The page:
Thanks for joining me for this deep dive into the world of analyst relations (AR)! Here’s a taste of what we’ll cover:

  • Analysts’ vital role in the tech space
  • The four steps to build your AR strategy
  • How you can engage analysts throughout your GTM
  • How to measure the impact of your AR strategy
  • Some best practices and hard-won lessons in analyst relations

But first, let me introduce myself. I'm Andrew Keating and I currently spearhead analyst relations at Beamery. That and my past experiences in product marketing and industry marketing teams, where I worked closely with dedicated AR teams, have given me a broad perspective on analyst relations

So, whether you're part of a team focusing on analyst relations, or you're a solo product marketer overwhelmed with launching products and wondering how to even get started with analyst relations, this article has something for you.

Let’s get into it.

What role do analysts play?

Let's take a step back and think about the role of analysts. Analysts are like brokers whose currency is trust and relationships. They bridge the gap between customers and technology providers. They’re the trusted intermediary that talks to both sides.

Now, sometimes that intermediary role can be a little frustrating for us in the software realm – we wish they were more clearly on our side. Customers can get a little frustrated with all this, too – they’re like, “Just tell me what to buy!” while analysts remain steadfastly neutral.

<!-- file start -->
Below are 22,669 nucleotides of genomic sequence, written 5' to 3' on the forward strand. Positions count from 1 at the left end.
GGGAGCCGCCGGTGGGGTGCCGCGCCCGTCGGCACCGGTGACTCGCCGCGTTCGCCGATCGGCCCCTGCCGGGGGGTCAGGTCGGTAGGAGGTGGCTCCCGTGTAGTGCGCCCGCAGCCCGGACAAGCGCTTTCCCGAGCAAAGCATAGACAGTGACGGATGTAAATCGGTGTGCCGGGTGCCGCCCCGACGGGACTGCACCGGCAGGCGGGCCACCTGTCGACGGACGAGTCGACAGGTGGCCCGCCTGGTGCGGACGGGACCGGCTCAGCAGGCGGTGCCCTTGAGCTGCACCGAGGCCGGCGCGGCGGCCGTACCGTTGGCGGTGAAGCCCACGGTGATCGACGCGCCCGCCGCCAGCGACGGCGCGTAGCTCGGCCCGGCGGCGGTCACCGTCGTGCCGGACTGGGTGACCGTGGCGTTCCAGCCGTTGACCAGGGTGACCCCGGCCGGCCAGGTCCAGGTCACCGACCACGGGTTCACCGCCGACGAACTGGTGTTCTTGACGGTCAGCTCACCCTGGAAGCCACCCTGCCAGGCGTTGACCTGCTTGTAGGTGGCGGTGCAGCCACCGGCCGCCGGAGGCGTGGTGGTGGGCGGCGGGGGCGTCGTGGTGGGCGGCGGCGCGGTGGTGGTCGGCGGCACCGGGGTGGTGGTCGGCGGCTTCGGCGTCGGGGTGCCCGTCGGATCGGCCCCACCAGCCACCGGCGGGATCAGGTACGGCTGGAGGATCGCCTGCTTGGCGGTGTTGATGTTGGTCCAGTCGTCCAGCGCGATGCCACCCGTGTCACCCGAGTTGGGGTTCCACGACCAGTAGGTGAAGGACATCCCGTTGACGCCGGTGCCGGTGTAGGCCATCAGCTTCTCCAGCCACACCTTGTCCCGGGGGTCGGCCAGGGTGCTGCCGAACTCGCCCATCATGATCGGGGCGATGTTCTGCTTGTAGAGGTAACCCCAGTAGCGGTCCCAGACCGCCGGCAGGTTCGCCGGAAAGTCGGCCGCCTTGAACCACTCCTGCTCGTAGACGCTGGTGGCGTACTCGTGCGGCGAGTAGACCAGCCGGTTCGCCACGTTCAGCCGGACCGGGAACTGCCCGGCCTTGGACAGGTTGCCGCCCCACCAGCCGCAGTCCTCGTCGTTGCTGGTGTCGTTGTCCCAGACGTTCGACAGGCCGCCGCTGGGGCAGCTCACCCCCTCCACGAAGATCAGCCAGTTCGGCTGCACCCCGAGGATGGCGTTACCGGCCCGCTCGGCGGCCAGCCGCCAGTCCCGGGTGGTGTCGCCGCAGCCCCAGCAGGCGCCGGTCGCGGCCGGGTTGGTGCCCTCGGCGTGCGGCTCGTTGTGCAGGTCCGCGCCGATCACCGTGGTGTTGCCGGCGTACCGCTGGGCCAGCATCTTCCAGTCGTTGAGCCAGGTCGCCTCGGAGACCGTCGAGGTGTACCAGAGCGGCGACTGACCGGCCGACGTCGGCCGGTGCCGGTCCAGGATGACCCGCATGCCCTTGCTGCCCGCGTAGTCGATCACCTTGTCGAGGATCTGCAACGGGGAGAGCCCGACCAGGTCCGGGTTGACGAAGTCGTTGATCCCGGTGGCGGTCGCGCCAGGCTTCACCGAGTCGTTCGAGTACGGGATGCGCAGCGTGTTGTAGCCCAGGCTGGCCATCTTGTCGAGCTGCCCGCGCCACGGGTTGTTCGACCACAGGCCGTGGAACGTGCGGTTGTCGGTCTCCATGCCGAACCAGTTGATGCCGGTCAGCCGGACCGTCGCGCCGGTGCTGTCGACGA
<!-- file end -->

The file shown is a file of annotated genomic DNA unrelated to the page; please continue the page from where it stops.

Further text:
We may sometimes do paid engagements with analysts; they may even advise us on go-to-market strategy. They may be paid by customers to help with an RFP (request for proposal), an RFI (request for information), or a purchasing decision. However, their effectiveness hinges on maintaining objectivity and trust with both sides.

As product marketers, we need to empathize with their position and understand what success looks like for them. Their success may involve producing reports, advising clients, or gaining new business. The service they sell – advice, market trends, and perspectives – requires us to step into their shoes and understand where they’re coming from.

How to start building your AR strategy

So, how do we start building an analyst relations strategy? There are four key steps. Let’s take a look. 

Step one: Define roles and responsibilities

The first step is defining roles and responsibilities. For product marketers, this means establishing a clear RACI (Responsible, Accountable, Consulted, Informed) or DESI (Driver, Executor, Support, Informed) matrix. 

In organizations with a dedicated analyst relations function, whether it's a single person or a small team, they will likely be the primary drivers and executors of this strategy. 

In larger, established companies, product marketing often plays a supporting and partnering role. If you're new to such a company, part of your onboarding should include meeting with the analyst relations team to understand and collaborate on the existing strategy. 

In contrast, early-stage or growth-stage companies may not have dedicated analyst relations resources. In these cases, it's crucial to clarify product marketing's role in the program – who will own and define it.

You might find yourself advocating for the importance of analyst relations to leadership and taking the lead in developing a strategy. This is a golden opportunity to step up and contribute to the company's growth and direction.